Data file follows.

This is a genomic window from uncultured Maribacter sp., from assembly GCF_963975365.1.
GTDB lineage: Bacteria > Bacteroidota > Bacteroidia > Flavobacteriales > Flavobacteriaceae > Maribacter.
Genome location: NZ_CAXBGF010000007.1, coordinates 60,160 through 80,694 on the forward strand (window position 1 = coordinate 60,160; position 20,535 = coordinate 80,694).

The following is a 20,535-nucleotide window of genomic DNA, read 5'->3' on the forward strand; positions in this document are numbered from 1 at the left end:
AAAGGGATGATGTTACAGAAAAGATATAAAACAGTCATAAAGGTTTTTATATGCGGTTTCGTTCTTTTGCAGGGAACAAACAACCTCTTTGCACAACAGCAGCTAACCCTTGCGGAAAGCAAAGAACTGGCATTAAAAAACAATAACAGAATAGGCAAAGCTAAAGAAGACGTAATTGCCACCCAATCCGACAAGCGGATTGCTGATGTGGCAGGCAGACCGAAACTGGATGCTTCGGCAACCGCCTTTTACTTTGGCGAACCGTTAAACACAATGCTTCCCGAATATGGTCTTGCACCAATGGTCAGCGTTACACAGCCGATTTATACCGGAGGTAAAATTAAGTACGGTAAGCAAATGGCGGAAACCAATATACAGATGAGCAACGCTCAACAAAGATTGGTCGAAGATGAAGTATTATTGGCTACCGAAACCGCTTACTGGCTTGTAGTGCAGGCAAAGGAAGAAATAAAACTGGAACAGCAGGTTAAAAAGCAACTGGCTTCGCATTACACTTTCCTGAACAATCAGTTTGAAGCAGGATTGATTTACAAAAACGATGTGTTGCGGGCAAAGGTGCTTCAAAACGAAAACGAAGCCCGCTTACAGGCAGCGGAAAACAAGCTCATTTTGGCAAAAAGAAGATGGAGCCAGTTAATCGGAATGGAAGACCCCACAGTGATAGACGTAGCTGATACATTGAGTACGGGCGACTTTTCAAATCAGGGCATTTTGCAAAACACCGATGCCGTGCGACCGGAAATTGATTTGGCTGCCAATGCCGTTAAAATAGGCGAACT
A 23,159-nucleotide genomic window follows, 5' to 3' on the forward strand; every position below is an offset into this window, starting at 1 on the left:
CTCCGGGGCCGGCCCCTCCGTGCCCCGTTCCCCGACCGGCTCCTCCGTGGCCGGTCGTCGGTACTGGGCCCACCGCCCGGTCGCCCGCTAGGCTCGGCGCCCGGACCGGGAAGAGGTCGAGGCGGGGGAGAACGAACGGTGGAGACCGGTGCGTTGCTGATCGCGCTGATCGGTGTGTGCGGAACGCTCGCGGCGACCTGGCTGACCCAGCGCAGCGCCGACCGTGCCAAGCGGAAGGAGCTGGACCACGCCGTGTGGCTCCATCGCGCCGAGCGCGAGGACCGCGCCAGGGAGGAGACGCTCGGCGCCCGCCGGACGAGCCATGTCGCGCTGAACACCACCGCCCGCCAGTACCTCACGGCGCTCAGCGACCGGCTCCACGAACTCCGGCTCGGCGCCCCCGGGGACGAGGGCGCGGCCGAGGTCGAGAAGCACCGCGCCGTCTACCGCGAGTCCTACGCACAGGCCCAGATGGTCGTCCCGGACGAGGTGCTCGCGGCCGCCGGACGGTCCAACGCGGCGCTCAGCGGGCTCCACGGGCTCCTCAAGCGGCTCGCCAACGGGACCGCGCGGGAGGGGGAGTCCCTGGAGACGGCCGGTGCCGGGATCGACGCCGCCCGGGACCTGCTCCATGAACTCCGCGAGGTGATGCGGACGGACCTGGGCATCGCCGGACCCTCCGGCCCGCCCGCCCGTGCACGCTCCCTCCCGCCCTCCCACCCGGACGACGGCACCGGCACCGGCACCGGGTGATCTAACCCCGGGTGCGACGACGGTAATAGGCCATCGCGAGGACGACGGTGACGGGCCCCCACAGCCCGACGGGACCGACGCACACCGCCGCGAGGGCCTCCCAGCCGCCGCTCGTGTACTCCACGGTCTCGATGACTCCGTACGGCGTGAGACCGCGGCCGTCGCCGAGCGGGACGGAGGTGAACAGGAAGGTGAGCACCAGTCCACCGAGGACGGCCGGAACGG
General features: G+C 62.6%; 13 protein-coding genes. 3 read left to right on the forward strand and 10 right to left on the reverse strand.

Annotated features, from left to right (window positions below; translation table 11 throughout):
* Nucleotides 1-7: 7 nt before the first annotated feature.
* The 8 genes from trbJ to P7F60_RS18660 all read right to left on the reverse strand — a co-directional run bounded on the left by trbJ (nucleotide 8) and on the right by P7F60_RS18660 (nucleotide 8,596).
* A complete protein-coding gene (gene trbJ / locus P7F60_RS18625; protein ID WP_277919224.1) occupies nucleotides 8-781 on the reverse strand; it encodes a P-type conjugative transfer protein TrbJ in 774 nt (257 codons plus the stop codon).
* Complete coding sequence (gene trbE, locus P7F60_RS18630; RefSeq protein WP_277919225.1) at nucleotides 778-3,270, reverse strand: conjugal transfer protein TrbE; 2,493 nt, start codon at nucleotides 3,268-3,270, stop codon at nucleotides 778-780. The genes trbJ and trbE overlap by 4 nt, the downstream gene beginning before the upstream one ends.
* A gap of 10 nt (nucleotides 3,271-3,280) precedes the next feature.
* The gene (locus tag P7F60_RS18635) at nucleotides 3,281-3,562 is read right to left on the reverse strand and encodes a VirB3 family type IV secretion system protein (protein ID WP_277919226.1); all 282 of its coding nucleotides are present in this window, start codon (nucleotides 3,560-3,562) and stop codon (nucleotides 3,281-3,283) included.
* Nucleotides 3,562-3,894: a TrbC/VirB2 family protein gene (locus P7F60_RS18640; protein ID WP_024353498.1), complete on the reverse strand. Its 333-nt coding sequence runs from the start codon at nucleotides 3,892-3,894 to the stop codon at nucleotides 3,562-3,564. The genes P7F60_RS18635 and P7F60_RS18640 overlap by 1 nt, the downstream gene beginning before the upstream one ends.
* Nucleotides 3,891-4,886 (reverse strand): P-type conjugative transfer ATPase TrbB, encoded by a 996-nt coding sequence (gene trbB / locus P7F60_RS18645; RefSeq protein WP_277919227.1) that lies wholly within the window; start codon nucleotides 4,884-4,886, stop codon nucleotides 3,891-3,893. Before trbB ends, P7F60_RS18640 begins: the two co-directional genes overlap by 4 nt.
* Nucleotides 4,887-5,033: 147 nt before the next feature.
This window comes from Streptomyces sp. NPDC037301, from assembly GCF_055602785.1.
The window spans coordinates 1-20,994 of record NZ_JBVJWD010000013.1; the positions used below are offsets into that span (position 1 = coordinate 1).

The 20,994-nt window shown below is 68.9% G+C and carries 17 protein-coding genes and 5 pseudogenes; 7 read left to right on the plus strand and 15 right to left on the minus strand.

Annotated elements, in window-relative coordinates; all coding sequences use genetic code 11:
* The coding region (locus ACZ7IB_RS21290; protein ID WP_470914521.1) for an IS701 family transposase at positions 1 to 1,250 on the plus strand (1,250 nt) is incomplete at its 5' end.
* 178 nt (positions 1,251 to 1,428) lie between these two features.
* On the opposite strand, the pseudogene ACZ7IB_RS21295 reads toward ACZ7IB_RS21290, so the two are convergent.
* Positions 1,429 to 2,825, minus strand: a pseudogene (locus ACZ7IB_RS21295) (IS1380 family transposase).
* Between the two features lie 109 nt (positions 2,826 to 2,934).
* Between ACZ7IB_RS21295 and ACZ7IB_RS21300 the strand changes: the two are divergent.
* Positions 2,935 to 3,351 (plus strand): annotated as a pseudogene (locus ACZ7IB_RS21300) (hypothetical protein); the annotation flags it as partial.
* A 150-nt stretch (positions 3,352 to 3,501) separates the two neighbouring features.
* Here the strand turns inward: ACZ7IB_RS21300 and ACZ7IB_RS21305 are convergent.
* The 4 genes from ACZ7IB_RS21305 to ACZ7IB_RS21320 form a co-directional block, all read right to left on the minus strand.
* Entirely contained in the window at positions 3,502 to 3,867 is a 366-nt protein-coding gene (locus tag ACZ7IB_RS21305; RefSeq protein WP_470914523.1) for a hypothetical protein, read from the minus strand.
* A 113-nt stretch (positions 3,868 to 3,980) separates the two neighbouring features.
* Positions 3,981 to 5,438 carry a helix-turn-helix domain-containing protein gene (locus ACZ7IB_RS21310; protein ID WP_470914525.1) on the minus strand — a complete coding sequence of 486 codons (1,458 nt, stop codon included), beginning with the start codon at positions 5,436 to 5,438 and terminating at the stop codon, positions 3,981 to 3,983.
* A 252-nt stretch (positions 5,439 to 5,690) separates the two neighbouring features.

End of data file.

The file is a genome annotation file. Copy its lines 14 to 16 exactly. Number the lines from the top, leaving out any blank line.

* A gap of 10 nt (nucleotides 3,271-3,280) precedes the next feature.
* The gene (locus tag P7F60_RS18635) at nucleotides 3,281-3,562 is read right to left on the reverse strand and encodes a VirB3 family type IV secretion system protein (protein ID WP_277919226.1); all 282 of its coding nucleotides are present in this window, start codon (nucleotides 3,560-3,562) and stop codon (nucleotides 3,281-3,283) included.
* Nucleotides 3,562-3,894: a TrbC/VirB2 family protein gene (locus P7F60_RS18640; protein ID WP_024353498.1), complete on the reverse strand. Its 333-nt coding sequence runs from the start codon at nucleotides 3,892-3,894 to the stop codon at nucleotides 3,562-3,564. The genes P7F60_RS18635 and P7F60_RS18640 overlap by 1 nt, the downstream gene beginning before the upstream one ends.